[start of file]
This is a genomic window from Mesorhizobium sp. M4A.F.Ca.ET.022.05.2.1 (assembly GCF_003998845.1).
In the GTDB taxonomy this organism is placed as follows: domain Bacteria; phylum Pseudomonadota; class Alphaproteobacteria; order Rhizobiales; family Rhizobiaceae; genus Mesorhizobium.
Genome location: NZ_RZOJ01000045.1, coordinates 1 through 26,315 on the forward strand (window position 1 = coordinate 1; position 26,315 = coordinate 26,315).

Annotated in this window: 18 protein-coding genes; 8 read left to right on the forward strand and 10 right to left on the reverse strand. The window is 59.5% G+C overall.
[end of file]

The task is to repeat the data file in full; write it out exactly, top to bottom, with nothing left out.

This is a genomic window from Mesorhizobium sp. M4A.F.Ca.ET.022.05.2.1 (assembly GCF_003998845.1).
In the GTDB taxonomy this organism is placed as follows: domain Bacteria; phylum Pseudomonadota; class Alphaproteobacteria; order Rhizobiales; family Rhizobiaceae; genus Mesorhizobium.
Genome location: NZ_RZOJ01000045.1, coordinates 1 through 26,315 on the forward strand (window position 1 = coordinate 1; position 26,315 = coordinate 26,315).

Annotated in this window: 18 protein-coding genes; 8 read left to right on the forward strand and 10 right to left on the reverse strand. The window is 59.5% G+C overall.